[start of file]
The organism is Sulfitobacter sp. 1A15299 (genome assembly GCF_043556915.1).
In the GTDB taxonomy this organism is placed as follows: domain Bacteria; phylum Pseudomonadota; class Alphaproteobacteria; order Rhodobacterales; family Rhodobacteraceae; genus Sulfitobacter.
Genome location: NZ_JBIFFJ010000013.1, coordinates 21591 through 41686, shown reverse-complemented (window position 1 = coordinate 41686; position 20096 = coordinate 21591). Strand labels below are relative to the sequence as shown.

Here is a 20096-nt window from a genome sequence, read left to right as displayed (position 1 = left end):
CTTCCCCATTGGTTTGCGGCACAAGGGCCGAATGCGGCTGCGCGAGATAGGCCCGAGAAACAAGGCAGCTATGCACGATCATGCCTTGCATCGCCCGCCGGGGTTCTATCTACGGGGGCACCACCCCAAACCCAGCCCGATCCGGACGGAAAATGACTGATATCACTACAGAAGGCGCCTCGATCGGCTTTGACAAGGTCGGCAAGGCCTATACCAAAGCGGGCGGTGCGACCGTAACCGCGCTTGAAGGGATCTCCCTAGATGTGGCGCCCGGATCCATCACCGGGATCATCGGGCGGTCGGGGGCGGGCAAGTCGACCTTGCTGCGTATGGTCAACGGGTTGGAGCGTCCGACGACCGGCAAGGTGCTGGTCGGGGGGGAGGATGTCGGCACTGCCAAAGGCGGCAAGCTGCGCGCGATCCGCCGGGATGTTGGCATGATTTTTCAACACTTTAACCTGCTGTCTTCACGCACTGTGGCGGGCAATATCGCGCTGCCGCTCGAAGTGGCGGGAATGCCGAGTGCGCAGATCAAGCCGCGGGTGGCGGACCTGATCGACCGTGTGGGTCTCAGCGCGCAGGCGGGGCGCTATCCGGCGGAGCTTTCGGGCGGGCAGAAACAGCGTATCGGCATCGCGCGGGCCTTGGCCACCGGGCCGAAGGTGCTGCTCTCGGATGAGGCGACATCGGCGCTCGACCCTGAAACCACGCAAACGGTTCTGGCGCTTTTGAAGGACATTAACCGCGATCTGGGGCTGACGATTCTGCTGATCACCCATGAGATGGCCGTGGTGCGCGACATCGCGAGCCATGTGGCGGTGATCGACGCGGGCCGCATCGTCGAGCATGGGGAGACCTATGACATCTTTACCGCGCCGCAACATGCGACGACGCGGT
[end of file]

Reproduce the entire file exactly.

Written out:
The organism is Sulfitobacter sp. 1A15299 (genome assembly GCF_043556915.1).
In the GTDB taxonomy this organism is placed as follows: domain Bacteria; phylum Pseudomonadota; class Alphaproteobacteria; order Rhodobacterales; family Rhodobacteraceae; genus Sulfitobacter.
Genome location: NZ_JBIFFJ010000013.1, coordinates 21591 through 41686, shown reverse-complemented (window position 1 = coordinate 41686; position 20096 = coordinate 21591). Strand labels below are relative to the sequence as shown.

Here is a 20096-nt window from a genome sequence, read left to right as displayed (position 1 = left end):
CTTCCCCATTGGTTTGCGGCACAAGGGCCGAATGCGGCTGCGCGAGATAGGCCCGAGAAACAAGGCAGCTATGCACGATCATGCCTTGCATCGCCCGCCGGGGTTCTATCTACGGGGGCACCACCCCAAACCCAGCCCGATCCGGACGGAAAATGACTGATATCACTACAGAAGGCGCCTCGATCGGCTTTGACAAGGTCGGCAAGGCCTATACCAAAGCGGGCGGTGCGACCGTAACCGCGCTTGAAGGGATCTCCCTAGATGTGGCGCCCGGATCCATCACCGGGATCATCGGGCGGTCGGGGGCGGGCAAGTCGACCTTGCTGCGTATGGTCAACGGGTTGGAGCGTCCGACGACCGGCAAGGTGCTGGTCGGGGGGGAGGATGTCGGCACTGCCAAAGGCGGCAAGCTGCGCGCGATCCGCCGGGATGTTGGCATGATTTTTCAACACTTTAACCTGCTGTCTTCACGCACTGTGGCGGGCAATATCGCGCTGCCGCTCGAAGTGGCGGGAATGCCGAGTGCGCAGATCAAGCCGCGGGTGGCGGACCTGATCGACCGTGTGGGTCTCAGCGCGCAGGCGGGGCGCTATCCGGCGGAGCTTTCGGGCGGGCAGAAACAGCGTATCGGCATCGCGCGGGCCTTGGCCACCGGGCCGAAGGTGCTGCTCTCGGATGAGGCGACATCGGCGCTCGACCCTGAAACCACGCAAACGGTTCTGGCGCTTTTGAAGGACATTAACCGCGATCTGGGGCTGACGATTCTGCTGATCACCCATGAGATGGCCGTGGTGCGCGACATCGCGAGCCATGTGGCGGTGATCGACGCGGGCCGCATCGTCGAGCATGGGGAGACCTATGACATCTTTACCGCGCCGCAACATGCGACGACGCGGT